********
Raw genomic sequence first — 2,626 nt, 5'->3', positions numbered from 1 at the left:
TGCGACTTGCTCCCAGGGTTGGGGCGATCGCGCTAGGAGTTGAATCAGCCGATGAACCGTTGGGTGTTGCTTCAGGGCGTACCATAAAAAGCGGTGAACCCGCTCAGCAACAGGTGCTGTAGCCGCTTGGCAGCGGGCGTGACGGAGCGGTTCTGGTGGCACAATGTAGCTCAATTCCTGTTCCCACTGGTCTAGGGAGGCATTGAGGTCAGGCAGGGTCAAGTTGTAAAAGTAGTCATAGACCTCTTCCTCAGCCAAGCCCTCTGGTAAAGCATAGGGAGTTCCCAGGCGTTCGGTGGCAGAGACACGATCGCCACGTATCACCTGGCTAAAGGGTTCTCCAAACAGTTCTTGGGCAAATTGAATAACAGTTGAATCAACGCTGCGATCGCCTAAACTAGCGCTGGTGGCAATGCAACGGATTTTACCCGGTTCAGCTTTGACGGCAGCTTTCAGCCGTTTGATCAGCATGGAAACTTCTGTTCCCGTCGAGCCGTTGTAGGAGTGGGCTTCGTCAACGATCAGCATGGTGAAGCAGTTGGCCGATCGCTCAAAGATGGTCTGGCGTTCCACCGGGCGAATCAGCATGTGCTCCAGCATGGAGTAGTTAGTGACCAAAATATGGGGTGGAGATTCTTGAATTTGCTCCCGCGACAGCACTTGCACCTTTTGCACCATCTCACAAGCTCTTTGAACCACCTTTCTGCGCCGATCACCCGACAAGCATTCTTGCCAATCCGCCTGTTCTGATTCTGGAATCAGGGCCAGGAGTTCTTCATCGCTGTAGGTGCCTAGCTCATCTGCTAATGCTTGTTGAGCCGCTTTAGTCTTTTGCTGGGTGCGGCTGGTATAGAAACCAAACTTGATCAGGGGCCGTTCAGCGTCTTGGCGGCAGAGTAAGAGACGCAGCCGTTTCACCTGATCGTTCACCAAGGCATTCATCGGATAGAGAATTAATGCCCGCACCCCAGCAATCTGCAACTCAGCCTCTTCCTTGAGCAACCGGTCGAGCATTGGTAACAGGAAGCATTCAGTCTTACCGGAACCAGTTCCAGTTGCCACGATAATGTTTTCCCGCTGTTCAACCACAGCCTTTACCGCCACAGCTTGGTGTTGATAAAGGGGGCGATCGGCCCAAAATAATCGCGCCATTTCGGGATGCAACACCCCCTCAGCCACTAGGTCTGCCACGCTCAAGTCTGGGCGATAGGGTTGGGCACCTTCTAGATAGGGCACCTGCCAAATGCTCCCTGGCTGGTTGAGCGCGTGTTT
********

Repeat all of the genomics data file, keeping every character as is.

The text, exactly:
Raw genomic sequence first — 2,626 nt, 5'->3', positions numbered from 1 at the left:
TGCGACTTGCTCCCAGGGTTGGGGCGATCGCGCTAGGAGTTGAATCAGCCGATGAACCGTTGGGTGTTGCTTCAGGGCGTACCATAAAAAGCGGTGAACCCGCTCAGCAACAGGTGCTGTAGCCGCTTGGCAGCGGGCGTGACGGAGCGGTTCTGGTGGCACAATGTAGCTCAATTCCTGTTCCCACTGGTCTAGGGAGGCATTGAGGTCAGGCAGGGTCAAGTTGTAAAAGTAGTCATAGACCTCTTCCTCAGCCAAGCCCTCTGGTAAAGCATAGGGAGTTCCCAGGCGTTCGGTGGCAGAGACACGATCGCCACGTATCACCTGGCTAAAGGGTTCTCCAAACAGTTCTTGGGCAAATTGAATAACAGTTGAATCAACGCTGCGATCGCCTAAACTAGCGCTGGTGGCAATGCAACGGATTTTACCCGGTTCAGCTTTGACGGCAGCTTTCAGCCGTTTGATCAGCATGGAAACTTCTGTTCCCGTCGAGCCGTTGTAGGAGTGGGCTTCGTCAACGATCAGCATGGTGAAGCAGTTGGCCGATCGCTCAAAGATGGTCTGGCGTTCCACCGGGCGAATCAGCATGTGCTCCAGCATGGAGTAGTTAGTGACCAAAATATGGGGTGGAGATTCTTGAATTTGCTCCCGCGACAGCACTTGCACCTTTTGCACCATCTCACAAGCTCTTTGAACCACCTTTCTGCGCCGATCACCCGACAAGCATTCTTGCCAATCCGCCTGTTCTGATTCTGGAATCAGGGCCAGGAGTTCTTCATCGCTGTAGGTGCCTAGCTCATCTGCTAATGCTTGTTGAGCCGCTTTAGTCTTTTGCTGGGTGCGGCTGGTATAGAAACCAAACTTGATCAGGGGCCGTTCAGCGTCTTGGCGGCAGAGTAAGAGACGCAGCCGTTTCACCTGATCGTTCACCAAGGCATTCATCGGATAGAGAATTAATGCCCGCACCCCAGCAATCTGCAACTCAGCCTCTTCCTTGAGCAACCGGTCGAGCATTGGTAACAGGAAGCATTCAGTCTTACCGGAACCAGTTCCAGTTGCCACGATAATGTTTTCCCGCTGTTCAACCACAGCCTTTACCGCCACAGCTTGGTGTTGATAAAGGGGGCGATCGGCCCAAAATAATCGCGCCATTTCGGGATGCAACACCCCCTCAGCCACTAGGTCTGCCACGCTCAAGTCTGGGCGATAGGGTTGGGCACCTTCTAGATAGGGCACCTGCCAAATGCTCCCTGGCTGGTTGAGCGCGTGTTT